(ReliableNews.org) – Cottonwood trees are a common fast-growing deciduous variety that populates North America, Europe, and other parts of the world. The hardwoods reportedly grow about three feet yearly, and some can live up to over a century. Another tree related to the Cottonwood — the Aspen — also has long life spans and provides a habitat across the North American continent to various types of animals. Sadly, these species are among those under attack in Kelowna, British Columbia.
On May 18, the Canadian city issued a news release requesting the public’s help in finding the person or persons responsible for poisoning a mature Cottonwood in the community. The perpetrator drilled 25 holes in the tree and filled them with herbicide. It isn’t expected to survive, but the city vowed to do what it could to preserve the hardwood as long as possible to support the wildlife that depends on it. According to Infrastructure General Manager Mac Logan, this type of poisoning has happened two other times in the community in the last year.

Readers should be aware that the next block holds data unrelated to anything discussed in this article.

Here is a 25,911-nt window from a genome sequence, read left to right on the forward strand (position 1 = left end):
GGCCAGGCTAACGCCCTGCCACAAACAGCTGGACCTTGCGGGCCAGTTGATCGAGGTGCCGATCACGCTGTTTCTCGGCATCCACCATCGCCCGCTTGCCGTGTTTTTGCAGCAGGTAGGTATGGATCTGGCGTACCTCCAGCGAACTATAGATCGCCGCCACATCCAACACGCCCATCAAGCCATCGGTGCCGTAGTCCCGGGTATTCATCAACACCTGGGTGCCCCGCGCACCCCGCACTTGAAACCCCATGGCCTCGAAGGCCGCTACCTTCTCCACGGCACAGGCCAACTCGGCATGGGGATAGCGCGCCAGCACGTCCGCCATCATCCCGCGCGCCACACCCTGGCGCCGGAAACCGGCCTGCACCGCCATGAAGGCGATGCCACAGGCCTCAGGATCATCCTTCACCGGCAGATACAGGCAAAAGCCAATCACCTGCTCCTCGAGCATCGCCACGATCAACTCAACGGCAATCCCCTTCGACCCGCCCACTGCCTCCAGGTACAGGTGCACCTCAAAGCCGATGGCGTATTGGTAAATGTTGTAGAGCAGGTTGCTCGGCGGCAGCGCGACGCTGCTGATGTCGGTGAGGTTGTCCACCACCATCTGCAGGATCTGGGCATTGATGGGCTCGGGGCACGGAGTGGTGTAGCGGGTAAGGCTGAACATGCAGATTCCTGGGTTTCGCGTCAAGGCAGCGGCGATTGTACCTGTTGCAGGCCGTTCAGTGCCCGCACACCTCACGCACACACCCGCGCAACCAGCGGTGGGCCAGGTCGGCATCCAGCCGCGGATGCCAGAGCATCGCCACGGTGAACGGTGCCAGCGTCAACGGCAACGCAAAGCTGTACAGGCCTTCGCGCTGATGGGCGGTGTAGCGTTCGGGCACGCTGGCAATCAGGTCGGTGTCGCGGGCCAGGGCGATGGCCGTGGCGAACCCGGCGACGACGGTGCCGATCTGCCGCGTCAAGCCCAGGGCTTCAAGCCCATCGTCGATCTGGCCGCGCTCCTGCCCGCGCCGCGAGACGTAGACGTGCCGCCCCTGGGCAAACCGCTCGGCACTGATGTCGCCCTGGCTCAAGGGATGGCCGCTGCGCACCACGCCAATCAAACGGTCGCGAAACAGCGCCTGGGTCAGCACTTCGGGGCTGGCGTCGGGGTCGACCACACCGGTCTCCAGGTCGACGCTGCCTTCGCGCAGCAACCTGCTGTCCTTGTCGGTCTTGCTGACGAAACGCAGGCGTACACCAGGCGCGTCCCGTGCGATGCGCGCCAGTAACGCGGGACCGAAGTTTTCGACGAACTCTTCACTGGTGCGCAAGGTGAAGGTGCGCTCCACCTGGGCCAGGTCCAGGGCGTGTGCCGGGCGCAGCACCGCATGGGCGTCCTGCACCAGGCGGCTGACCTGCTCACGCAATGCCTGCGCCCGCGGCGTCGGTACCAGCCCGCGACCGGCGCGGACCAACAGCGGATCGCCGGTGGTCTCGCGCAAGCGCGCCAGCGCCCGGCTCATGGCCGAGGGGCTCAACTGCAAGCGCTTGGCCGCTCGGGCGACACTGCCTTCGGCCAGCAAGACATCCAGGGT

The news release revealed that a previous act against another tree in the city led to the deaths of six Aspens, as they were all connected through their root systems. CBC stated that the tree was an Elm located on Manhattan Drive and was killed using the same drill and poison technique.
Although investigators haven’t determined a motive for the incidents, Logan suspects someone may be killing the trees because the plants are obstructing their view. He’s hoping some residents will come forward with some information. The manager believes someone must have heard the commotion because drilling the holes was probably not a quiet act.
Not only will taxpayers have to pay “thousands of dollars” to remove the tree, but local animals are also losing part of their home. The poisoned Cottonwood was about 18 meters high, meaning it took about 18 years to reach its size. A replacement would take almost two decades to reach that level of maturity.
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